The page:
Twitter CEO Dorsey unleashes ‘hate speech’ storm with sign denouncing India’s caste system
Dorsey posed for a picture with six women in India brandishing a poster that read “Smash Brahminical patriarchy” during a visit last week to discuss the role of Twitter in the country.
During Twitter CEO @jack's visit here, he & Twitter's Legal head @vijaya took part in a round table with some of us women journalists, activists, writers & @TwitterIndia's @amritat to discuss the Twitter experience in India. A very insightful, no-words-minced conversation 😊 pic.twitter.com/LqtJQEABgV— Anna MM Vetticad (@annavetticad) November 18, 2018
After the photo was posted on the social media platform on Sunday evening, Dorsey was quickly accused of inciting hatred and violence against Hindu nationalists and India’s Brahmins, the highest group who sit atop the rigid caste hierarchy.
Woke up Tuesday morning to see Brahmin names floating around on my TL. If Smashing Brahminical Patriarchy is not an incitement to violence, what is? An influential platform like @twitter must be responsible. @TwitterIndia— Chitra Subramaniam (@chitraSD) November 20, 2018
A policy officer for Twitter later apologised to offended users, telling them neither Twitter nor Dorsey endorsed the message that the caste system and male dominance should be dismantled, which in turn angered Indian activists who oppose the patriarchal system.
It is not a statement from Twitter or our CEO, but a tangible reflection of our company's efforts to see, hear, and understand all sides of important public conversations that happen on our service around the world.— Twitter India (@TwitterIndia) November 19, 2018
Here, I translated it for you: Someone gave our CEO a Hinduphobic poster advocating hate and violence against a religious minority, and our CEO accepted it unquestioningly and then poised for a photo with it. And we think it's totally OK. https://t.co/dB1NFHY3jS— Abhinav Agarwal (@AbhinavAgarwal) November 19, 2018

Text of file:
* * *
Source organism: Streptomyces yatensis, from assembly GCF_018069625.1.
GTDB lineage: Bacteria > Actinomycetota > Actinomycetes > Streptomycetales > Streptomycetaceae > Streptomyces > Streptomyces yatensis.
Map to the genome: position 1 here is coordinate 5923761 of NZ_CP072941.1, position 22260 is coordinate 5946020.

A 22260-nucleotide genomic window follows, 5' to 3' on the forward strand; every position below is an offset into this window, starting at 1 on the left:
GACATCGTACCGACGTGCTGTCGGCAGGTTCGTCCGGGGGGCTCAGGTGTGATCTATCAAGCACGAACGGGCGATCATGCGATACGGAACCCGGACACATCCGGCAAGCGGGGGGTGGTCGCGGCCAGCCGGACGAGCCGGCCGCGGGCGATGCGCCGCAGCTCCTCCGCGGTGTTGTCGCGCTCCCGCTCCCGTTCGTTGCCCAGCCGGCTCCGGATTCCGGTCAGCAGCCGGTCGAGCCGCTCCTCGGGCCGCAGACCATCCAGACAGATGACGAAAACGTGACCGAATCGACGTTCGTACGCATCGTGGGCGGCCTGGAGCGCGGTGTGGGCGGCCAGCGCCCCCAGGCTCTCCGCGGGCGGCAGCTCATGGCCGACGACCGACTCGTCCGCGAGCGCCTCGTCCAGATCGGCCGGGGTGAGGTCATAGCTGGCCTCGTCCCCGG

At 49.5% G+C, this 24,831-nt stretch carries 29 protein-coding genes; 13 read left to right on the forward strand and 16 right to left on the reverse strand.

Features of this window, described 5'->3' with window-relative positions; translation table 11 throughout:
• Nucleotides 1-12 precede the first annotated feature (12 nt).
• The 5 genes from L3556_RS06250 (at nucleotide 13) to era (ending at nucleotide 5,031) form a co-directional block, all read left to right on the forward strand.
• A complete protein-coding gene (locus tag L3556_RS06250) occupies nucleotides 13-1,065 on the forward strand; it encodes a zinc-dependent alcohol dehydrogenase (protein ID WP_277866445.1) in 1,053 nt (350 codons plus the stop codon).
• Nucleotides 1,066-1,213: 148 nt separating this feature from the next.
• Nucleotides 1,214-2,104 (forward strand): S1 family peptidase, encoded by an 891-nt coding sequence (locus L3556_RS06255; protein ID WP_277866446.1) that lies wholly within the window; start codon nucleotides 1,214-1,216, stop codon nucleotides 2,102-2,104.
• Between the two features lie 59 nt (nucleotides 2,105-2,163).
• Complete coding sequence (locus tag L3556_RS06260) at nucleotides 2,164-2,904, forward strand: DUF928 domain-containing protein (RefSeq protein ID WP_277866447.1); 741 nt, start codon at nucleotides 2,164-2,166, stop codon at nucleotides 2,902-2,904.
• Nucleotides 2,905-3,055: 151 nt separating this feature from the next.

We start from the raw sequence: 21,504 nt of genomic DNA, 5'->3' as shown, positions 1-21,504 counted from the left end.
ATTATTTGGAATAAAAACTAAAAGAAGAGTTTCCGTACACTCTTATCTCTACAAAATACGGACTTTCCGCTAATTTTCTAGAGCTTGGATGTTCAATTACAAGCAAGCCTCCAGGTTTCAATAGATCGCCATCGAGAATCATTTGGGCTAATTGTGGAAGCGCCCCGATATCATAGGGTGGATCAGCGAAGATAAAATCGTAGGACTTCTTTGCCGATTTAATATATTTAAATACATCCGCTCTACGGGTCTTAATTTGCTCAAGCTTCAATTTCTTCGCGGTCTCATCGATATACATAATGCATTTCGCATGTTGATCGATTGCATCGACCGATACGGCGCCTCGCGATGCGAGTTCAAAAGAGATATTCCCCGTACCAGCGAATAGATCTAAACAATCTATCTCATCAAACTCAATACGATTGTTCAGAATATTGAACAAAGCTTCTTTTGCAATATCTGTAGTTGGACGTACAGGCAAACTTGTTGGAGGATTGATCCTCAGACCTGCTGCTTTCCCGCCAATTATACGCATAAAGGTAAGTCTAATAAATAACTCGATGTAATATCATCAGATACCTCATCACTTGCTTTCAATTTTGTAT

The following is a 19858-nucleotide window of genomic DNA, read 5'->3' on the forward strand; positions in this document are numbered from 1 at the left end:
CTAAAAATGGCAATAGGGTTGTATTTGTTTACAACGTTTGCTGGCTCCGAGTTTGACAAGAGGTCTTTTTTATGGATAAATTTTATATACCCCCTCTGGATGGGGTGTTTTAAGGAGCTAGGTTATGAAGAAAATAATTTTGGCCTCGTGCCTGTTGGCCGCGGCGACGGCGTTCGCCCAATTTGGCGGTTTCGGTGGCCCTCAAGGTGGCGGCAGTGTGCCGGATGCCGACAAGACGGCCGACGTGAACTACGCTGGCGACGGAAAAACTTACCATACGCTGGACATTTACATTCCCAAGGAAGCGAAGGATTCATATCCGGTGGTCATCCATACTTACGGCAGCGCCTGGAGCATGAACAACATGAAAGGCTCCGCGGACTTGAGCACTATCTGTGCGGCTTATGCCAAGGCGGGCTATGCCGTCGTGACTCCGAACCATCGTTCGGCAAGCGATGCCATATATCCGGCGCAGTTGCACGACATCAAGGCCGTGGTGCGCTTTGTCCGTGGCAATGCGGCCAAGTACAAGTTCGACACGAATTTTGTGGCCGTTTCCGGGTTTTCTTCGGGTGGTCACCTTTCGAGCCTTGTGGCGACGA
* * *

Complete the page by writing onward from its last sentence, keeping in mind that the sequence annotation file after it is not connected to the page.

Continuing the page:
The legal director of Twitter Vijaya Gadde, who was also at the off-the-record meeting, apologised to users explaining that they were gifted the poster and the photo was intended to be “private.” Gadde acknowledged they should have “been more thoughtful”.
The logic that using an intersectional lens to address gender based violence is #hinduphobic or inciting hate against a community makes no sense. It is a distraction by #Casteist trolls to divert the conversation about #Indias casteist rape culture.#SmashBrahminicalPatriarchypic.twitter.com/X5reMTz4D0— Dalit Diva (@dalitdiva) November 20, 2018
Terribly disappointing st. on behalf of Twitter. Both Brahminism & patriarchy are oppressive by nature, so why would Twitter's views not reflect giving space to marginalized voices? Calling pandering "impartial" is just a cop out preventing actual efforts to make this space equal— Sandhya Ramesh (@sandygrains) November 20, 2018
Well said @annavetticadI wonder if there wouldve been a similar outrage abroad if the placard had said 'down with white supremacy'. Some of these outragers would even have held the placard.— Deepa Kurup (@deepakurup) November 20, 2018
The response was less than satisfactory for activists who questioned why Twitter wouldn’t endorse a message to denounce an oppressive system. The uploaders of the photo also accused Dorsey and Gadde of “throwing us under the bus to save your skin”, claiming the image was not, in fact, “private” but was captured by a Twitter rep and mailed to the group to share.
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